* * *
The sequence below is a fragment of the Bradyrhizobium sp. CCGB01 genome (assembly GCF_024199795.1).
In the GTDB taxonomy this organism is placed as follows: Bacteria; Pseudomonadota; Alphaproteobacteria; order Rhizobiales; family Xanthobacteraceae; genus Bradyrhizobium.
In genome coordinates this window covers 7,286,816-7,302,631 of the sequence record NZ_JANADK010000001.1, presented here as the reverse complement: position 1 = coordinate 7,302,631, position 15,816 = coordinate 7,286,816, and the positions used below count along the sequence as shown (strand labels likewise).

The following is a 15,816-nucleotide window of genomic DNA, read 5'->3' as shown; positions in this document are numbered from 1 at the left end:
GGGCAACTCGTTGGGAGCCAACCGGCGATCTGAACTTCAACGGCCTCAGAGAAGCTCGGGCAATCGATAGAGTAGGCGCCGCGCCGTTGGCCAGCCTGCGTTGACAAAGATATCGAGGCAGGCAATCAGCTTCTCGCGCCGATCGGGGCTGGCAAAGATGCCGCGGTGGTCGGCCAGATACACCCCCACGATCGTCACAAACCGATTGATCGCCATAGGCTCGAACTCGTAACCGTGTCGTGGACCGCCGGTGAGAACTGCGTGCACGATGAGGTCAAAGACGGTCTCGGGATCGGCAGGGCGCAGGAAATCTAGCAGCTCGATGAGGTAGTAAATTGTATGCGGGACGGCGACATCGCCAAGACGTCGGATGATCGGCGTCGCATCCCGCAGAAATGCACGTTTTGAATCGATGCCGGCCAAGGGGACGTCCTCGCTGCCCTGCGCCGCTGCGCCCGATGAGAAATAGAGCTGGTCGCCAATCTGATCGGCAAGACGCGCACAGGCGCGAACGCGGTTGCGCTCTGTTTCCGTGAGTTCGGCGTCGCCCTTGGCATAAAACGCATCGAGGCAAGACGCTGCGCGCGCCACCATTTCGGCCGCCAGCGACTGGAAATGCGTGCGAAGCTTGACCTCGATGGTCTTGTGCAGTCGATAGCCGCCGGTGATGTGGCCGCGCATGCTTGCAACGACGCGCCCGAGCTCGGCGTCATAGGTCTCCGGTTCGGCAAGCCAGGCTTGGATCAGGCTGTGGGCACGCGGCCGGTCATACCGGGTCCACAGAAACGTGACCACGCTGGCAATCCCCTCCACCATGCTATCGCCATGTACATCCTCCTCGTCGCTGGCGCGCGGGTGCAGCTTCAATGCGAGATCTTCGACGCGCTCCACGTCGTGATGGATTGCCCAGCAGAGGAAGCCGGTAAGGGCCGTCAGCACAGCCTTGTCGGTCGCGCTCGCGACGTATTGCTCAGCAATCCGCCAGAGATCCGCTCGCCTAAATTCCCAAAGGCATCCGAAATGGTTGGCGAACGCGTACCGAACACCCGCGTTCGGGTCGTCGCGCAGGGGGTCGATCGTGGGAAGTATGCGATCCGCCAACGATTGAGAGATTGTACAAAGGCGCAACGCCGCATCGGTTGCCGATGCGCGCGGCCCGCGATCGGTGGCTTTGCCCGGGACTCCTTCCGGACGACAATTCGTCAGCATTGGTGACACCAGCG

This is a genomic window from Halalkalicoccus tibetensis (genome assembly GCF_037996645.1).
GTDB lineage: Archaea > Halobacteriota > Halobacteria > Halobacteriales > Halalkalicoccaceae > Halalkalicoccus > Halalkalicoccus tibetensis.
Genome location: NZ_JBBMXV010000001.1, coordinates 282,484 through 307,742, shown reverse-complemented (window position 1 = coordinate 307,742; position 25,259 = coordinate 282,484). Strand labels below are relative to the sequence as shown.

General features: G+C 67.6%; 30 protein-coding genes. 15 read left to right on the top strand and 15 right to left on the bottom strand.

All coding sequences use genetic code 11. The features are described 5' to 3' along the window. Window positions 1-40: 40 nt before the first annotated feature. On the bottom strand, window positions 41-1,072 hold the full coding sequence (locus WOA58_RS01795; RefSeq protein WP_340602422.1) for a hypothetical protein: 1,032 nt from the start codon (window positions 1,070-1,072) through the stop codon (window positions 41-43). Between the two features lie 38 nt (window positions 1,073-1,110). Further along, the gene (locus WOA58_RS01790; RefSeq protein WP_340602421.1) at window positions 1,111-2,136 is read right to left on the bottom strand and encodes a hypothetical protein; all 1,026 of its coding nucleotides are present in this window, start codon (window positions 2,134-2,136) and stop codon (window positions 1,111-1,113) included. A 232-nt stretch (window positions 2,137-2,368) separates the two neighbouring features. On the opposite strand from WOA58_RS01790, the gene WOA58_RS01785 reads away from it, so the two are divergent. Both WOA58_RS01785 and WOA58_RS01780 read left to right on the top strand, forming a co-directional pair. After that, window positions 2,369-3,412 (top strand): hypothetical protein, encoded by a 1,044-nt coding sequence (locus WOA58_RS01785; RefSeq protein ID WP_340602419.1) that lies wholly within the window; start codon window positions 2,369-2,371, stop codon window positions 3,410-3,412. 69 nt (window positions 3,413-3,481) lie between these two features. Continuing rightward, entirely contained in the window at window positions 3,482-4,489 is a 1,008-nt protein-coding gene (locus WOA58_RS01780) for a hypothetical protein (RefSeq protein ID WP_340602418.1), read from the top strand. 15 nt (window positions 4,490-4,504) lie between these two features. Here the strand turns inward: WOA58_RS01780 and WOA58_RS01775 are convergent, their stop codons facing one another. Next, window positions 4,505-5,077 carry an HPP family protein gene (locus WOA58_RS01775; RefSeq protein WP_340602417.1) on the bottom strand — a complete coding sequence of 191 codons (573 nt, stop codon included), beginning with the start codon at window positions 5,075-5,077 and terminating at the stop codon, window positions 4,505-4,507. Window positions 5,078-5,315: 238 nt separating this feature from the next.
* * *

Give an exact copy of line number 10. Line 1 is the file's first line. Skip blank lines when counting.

All coding sequences use genetic code 11. The features are described 5' to 3' along the window. Window positions 1-40: 40 nt before the first annotated feature. On the bottom strand, window positions 41-1,072 hold the full coding sequence (locus WOA58_RS01795; RefSeq protein WP_340602422.1) for a hypothetical protein: 1,032 nt from the start codon (window positions 1,070-1,072) through the stop codon (window positions 41-43). Between the two features lie 38 nt (window positions 1,073-1,110). Further along, the gene (locus WOA58_RS01790; RefSeq protein WP_340602421.1) at window positions 1,111-2,136 is read right to left on the bottom strand and encodes a hypothetical protein; all 1,026 of its coding nucleotides are present in this window, start codon (window positions 2,134-2,136) and stop codon (window positions 1,111-1,113) included. A 232-nt stretch (window positions 2,137-2,368) separates the two neighbouring features. On the opposite strand from WOA58_RS01790, the gene WOA58_RS01785 reads away from it, so the two are divergent. Both WOA58_RS01785 and WOA58_RS01780 read left to right on the top strand, forming a co-directional pair. After that, window positions 2,369-3,412 (top strand): hypothetical protein, encoded by a 1,044-nt coding sequence (locus WOA58_RS01785; RefSeq protein ID WP_340602419.1) that lies wholly within the window; start codon window positions 2,369-2,371, stop codon window positions 3,410-3,412. 69 nt (window positions 3,413-3,481) lie between these two features. Continuing rightward, entirely contained in the window at window positions 3,482-4,489 is a 1,008-nt protein-coding gene (locus WOA58_RS01780) for a hypothetical protein (RefSeq protein ID WP_340602418.1), read from the top strand. 15 nt (window positions 4,490-4,504) lie between these two features. Here the strand turns inward: WOA58_RS01780 and WOA58_RS01775 are convergent, their stop codons facing one another. Next, window positions 4,505-5,077 carry an HPP family protein gene (locus WOA58_RS01775; RefSeq protein WP_340602417.1) on the bottom strand — a complete coding sequence of 191 codons (573 nt, stop codon included), beginning with the start codon at window positions 5,075-5,077 and terminating at the stop codon, window positions 4,505-4,507. Window positions 5,078-5,315: 238 nt separating this feature from the next.